They gave an example of the different housing programs saying that one can sign up if they can show that they've been living on the streets for a least a year. Royce had a bit of a problem with this since she's been living on the streets for six months and wanted to find someplace safer to live. They also mentioned that the shelter had a health clinic, a place to help people get jobs and much more. They mentioned that when living in a shelter they had to show proof that they were staying there in order to qualify and participate in the programs. They explained how everyone has different situations, in Royce's case, she explained how she could no longer work as a cook at the Dodgers stadium because of a big leg injury, and due its expensive medical bills and with no job to pay them she ended up homeless, and still paying those hospital bills. Both of them explained how they had to deal with depression from living in the streets and how there was a lack of security for them on the streets. There are too many drugs in the streets and too much sexual abuse and violence in order for any woman or person to feel safe said Cheryl. They explained how there was a need in shelters to provide mental help because one too many times have people gone crazy or killed themselves just from living in the streets.
Something that was evident when interviewing Royce and Cheryl was that they did not want to ask their family in fear of being a burden on the rest of the family, I learned later that this was not rare, according to Dr. Connett, many women will leave their families as they do not want to be a burden or involve themselves in others' problems. Some may question that all homeless women come from dysfunctional families, friendships and/or relationships, however evidence suggests that many of them do have people close to them who have had a history of supporting them. Why would it not be common that a person may experience shame when it comes to facing a personal crisis such as being homeless? That is why Victoria Tischler, of the University of Nottingham, has suggested that a way to help woman cope with homelessness is to create social networks, which is a way to possibly help with post traumatic growth and what I would argue would help with overcoming obstacles such as depression (Tischler,2009). Which is something that has helped out both Royce and Cheryl as they have became good friends and helped each other through and through.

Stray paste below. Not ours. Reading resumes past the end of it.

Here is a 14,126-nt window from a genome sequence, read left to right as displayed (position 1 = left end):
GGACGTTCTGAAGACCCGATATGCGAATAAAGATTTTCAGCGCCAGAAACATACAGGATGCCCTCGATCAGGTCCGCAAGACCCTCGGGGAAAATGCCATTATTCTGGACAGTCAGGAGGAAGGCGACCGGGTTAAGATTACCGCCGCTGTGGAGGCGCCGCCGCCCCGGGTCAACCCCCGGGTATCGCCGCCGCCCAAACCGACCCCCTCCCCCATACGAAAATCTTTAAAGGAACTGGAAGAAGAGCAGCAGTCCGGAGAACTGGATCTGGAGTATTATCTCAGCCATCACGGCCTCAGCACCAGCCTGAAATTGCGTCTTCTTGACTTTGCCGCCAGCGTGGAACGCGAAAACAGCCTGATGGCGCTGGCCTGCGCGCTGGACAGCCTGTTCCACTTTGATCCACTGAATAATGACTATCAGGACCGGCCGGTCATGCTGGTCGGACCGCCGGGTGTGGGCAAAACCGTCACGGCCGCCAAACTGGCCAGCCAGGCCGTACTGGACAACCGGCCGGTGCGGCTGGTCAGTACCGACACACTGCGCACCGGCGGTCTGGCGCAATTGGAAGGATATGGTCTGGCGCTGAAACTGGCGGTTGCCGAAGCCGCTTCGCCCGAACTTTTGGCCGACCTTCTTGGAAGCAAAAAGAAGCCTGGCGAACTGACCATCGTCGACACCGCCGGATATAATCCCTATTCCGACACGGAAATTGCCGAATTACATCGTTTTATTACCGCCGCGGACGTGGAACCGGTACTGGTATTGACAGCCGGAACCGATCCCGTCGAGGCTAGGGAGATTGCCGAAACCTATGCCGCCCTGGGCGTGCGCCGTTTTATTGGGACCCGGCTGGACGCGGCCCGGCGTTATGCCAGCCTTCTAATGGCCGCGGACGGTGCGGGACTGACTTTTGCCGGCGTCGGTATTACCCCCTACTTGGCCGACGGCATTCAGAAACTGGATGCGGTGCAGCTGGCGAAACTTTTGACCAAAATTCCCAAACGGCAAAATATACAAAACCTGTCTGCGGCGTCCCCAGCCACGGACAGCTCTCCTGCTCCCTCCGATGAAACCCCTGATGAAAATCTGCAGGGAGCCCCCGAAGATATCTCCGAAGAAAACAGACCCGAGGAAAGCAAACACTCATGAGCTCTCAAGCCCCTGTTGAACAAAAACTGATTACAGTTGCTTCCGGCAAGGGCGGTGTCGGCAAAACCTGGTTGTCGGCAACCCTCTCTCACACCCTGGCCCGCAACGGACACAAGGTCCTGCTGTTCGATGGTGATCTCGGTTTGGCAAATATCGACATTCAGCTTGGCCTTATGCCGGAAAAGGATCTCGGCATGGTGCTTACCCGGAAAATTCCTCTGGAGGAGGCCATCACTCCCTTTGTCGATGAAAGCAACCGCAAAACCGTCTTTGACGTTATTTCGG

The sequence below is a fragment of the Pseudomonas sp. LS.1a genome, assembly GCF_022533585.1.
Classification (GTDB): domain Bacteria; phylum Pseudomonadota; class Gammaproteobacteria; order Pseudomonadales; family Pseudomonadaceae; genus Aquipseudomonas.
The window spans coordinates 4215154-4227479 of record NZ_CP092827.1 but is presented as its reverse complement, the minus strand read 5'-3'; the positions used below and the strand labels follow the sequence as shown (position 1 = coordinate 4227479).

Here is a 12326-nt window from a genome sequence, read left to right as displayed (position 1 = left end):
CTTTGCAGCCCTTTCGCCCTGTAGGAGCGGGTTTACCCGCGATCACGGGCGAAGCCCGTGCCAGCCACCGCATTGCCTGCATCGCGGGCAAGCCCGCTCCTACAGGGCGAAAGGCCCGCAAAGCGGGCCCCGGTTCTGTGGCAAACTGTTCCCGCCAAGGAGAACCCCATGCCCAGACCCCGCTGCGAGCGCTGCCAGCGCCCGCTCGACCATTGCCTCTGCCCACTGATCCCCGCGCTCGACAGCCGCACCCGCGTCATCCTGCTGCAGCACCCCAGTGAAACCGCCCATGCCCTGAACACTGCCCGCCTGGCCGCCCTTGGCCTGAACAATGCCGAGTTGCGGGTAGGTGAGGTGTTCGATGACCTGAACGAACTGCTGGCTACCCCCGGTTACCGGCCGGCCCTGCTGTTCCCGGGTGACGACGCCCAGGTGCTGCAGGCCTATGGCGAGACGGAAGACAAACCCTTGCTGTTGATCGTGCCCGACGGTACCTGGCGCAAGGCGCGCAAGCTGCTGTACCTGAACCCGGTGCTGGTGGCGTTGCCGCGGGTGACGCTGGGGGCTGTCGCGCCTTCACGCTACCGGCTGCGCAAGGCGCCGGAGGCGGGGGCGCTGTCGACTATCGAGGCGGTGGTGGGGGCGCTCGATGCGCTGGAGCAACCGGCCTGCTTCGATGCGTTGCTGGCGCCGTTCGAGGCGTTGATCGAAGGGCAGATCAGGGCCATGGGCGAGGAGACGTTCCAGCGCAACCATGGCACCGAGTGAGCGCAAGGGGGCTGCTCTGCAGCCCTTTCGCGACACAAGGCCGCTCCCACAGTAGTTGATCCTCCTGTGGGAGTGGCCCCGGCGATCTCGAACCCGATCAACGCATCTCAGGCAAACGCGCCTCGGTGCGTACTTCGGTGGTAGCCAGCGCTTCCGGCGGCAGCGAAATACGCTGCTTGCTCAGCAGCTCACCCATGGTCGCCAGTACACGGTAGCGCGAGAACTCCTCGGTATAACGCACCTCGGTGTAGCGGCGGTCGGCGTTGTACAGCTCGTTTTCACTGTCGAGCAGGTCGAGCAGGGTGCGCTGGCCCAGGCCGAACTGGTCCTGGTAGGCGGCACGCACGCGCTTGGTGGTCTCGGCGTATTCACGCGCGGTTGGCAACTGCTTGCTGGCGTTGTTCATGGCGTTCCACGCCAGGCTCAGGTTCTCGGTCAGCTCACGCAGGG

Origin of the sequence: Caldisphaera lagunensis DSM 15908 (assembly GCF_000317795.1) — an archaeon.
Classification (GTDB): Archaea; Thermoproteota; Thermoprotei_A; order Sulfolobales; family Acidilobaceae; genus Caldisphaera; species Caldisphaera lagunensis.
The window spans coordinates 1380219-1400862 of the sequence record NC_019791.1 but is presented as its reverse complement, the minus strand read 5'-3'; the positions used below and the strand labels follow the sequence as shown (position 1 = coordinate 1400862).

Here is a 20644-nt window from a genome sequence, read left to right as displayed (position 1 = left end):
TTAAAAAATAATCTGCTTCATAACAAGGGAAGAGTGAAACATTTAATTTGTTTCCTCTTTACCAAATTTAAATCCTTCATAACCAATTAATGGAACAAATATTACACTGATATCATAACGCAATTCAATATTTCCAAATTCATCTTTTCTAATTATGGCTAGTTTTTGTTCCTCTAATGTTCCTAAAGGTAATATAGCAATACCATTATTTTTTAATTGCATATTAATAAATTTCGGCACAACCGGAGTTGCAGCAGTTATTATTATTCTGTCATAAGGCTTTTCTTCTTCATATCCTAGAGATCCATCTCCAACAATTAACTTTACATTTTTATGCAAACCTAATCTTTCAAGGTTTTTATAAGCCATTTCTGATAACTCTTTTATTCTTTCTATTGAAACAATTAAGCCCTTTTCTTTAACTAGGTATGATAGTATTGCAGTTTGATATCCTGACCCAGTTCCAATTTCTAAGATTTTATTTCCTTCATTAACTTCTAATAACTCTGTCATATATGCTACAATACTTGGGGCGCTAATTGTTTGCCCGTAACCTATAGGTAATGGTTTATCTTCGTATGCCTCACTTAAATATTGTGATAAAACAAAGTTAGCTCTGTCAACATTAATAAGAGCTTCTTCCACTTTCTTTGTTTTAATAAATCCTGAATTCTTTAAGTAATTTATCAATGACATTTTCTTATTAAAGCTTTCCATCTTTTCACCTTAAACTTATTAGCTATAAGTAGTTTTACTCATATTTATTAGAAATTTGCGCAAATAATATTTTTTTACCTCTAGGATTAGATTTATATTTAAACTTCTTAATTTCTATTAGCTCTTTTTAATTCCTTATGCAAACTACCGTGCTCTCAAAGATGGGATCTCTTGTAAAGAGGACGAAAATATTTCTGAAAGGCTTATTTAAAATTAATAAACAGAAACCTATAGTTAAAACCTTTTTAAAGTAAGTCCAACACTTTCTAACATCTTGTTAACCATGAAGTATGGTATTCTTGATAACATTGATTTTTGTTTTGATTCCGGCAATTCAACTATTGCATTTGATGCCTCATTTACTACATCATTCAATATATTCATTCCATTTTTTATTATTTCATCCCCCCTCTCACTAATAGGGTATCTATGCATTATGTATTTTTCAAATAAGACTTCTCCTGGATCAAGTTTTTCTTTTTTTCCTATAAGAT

Both of Royce and Cheryl gave me a lot of information about Shelters and how they have updated their programs in order to better help the homeless. Throughout this conversation Cheryl was beaming with passion for the program for housing senior citizens since she finally got herself an apartment to live in. After finishing my interview my mother and I gave each of the ladies a bag filled with feminine products such as pads, tissues, lotion, wipes, heating pad, food and a warm water resistant coat for the winter. I gave each of them of a hug and tearful goodbye as I wished the best for each of them. From talking with Cheryl, Royce and Cheryl I learned that there was more to homeless woman then meets the eye, and there is major need for compassion and communication when it comes to helping out the homeless.